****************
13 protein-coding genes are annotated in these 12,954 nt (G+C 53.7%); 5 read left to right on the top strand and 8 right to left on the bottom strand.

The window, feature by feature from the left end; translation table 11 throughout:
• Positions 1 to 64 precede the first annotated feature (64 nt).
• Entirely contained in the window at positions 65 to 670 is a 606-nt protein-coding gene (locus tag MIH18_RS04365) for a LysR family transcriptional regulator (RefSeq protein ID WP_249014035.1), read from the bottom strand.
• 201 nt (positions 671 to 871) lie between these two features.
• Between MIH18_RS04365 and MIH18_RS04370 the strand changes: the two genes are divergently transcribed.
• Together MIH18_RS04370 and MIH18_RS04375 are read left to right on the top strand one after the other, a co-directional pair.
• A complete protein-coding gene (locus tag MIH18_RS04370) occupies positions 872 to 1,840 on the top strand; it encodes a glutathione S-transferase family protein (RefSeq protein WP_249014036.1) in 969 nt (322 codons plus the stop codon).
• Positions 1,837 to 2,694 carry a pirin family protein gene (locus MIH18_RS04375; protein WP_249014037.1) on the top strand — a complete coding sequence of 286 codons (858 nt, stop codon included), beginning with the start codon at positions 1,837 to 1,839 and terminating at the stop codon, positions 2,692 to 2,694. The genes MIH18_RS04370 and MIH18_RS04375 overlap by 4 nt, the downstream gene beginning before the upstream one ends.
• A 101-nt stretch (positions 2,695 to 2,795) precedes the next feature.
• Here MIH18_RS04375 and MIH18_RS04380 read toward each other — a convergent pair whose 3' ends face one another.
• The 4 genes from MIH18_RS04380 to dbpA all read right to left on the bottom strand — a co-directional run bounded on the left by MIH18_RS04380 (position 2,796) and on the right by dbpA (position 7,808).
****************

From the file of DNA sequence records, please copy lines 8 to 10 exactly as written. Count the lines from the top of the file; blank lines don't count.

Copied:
• A complete protein-coding gene (locus tag MIH18_RS04370) occupies positions 872 to 1,840 on the top strand; it encodes a glutathione S-transferase family protein (RefSeq protein WP_249014036.1) in 969 nt (322 codons plus the stop codon).
• Positions 1,837 to 2,694 carry a pirin family protein gene (locus MIH18_RS04375; protein WP_249014037.1) on the top strand — a complete coding sequence of 286 codons (858 nt, stop codon included), beginning with the start codon at positions 1,837 to 1,839 and terminating at the stop codon, positions 2,692 to 2,694. The genes MIH18_RS04370 and MIH18_RS04375 overlap by 4 nt, the downstream gene beginning before the upstream one ends.
• A 101-nt stretch (positions 2,695 to 2,795) precedes the next feature.